Belgium 290,000 280,000 10,000
Belize 250,000 170,000 80,000
Benin 250,000 170,000 80,000
Bermuda 250,000 170,000 80,000
Bhutan 250,000 170,000 80,000
Bolivia 260,000 180,000 80,000
Bosnia and Herzegovina 250,000 170,000 80,000
Botswana 250,000 170,000 80,000
Brazil 300,000 290,000 10,000
Bulgaria 250,000 170,000 80,000
Burundi 250,000 170,000 80,000
Cambodia 250,000 170,000 80,000
Cape Verde 250,000 170,000 80,000
Cayman Islands 290,000 290,000
Central African Republic 250,000 170,000 80,000
Colombia 300,000 290,000 10,000
Congo 250,000 170,000 80,000
Cook Islands 250,000 170,000 80,000
Costa Rica 300,000 290,000 10,000
Cote d’Ivoire 240,000 170,000 70,000
Croatia 290,000 280,000 10,000
Cyprus 290,000 280,000 10,000
Czech Republic 290,000 280,000 10,000
Democratic Republic of the Congo 250,000 170,000 80,000
Denmark 290,000 280,000 10,000
Dominica 250,000 170,000 80,000
Dominican Republic 300,000 290,000 10,000
Ecuador 260,000 180,000 80,000
El Salvador 260,000 180,000 80,000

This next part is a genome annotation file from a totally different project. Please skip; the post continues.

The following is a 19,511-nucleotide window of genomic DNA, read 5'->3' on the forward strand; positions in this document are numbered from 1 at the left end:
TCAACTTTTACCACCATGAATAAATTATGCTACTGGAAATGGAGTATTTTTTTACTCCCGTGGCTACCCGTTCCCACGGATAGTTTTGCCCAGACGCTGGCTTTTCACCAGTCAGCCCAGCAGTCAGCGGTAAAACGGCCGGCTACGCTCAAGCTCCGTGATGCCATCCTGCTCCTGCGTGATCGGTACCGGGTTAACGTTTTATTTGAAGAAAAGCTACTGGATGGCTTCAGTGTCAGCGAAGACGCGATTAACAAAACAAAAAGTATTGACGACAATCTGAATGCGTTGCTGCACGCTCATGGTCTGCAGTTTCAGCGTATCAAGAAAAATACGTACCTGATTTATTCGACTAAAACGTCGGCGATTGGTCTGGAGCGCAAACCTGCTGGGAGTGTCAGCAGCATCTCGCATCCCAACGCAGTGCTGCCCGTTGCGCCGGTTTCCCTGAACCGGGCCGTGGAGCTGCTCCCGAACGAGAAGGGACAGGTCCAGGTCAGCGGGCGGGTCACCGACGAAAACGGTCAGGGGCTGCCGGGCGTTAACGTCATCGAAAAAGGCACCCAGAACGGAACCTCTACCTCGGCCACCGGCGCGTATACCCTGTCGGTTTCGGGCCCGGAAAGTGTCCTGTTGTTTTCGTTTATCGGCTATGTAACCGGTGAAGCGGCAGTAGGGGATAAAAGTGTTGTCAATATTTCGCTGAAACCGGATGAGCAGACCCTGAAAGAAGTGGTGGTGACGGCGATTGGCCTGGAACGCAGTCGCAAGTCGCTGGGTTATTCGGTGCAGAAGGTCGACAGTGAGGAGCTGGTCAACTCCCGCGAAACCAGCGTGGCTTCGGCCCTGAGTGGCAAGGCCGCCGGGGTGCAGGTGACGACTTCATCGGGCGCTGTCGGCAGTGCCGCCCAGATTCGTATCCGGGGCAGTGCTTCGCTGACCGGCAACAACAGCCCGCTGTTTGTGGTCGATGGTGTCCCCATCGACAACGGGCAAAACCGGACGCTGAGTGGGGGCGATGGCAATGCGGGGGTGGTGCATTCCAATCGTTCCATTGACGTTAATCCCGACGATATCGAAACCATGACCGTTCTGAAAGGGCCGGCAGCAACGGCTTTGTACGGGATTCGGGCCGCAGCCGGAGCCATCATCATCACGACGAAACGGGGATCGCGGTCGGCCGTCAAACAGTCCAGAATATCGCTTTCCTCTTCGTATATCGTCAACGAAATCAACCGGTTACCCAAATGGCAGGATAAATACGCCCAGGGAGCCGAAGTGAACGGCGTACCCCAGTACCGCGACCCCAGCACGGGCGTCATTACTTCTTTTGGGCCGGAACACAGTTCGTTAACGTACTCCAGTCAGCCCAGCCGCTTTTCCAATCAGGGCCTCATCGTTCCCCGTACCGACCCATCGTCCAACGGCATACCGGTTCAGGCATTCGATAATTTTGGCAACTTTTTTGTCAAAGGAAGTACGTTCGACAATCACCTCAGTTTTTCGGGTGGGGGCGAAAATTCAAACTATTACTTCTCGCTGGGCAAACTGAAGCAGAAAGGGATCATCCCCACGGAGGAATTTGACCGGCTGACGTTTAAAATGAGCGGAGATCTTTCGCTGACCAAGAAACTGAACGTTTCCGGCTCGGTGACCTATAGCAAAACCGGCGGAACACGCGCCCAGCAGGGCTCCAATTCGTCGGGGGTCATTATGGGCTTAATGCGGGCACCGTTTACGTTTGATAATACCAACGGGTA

Equatorial Guinea 250,000 170,000 80,000
Estonia 250,000 170,000 80,000
Ethiopia 250,000 170,000 80,000
Falkland Islands 250,000 170,000 80,000
Faroe Islands 250,000 170,000 80,000
Federated States of Micronesia 250,000 170,000 80,000
Fiji 240,000 160,000 80,000
Finland 290,000 280,000 10,000
France 290,000 280,000 10,000
French Guiana 260,000 180,000 80,000
French Polynesia 250,000 170,000 80,000
Gabon 250,000 170,000 80,000
Georgia 250,000 170,000 80,000
Germany 290,000 280,000 10,000
Ghana 240,000 160,000 80,000
Gibraltar 250,000 170,000 80,000
Greece 290,000 280,000 10,000
Greenland 260,000 180,000 80,000
Grenada 290,000 290,000
Guadeloupe 290,000 290,000
Guam 300,000 290,000 10,000
Guatemala 260,000 180,000 80,000
Guernsey 240,000 160,000 80,000
Guinea-Bissau 250,000 170,000 80,000
Guyana 300,000 290,000 10,000
Haiti 260,000 180,000 80,000
Holy See 250,000 170,000 80,000
Honduras 260,000 180,000 80,000
Hong Kong 290,000 280,000 10,000
Hungary 290,000 280,000 10,000
Iceland 290,000 280,000 10,000
India 280,000 270,000 10,000
Ireland 280,000 280,000
Italy 290,000 280,000 10,000
Jamaica 300,000 290,000 10,000
Japan 290,000 280,000 10,000
Jersey 240,000 160,000 80,000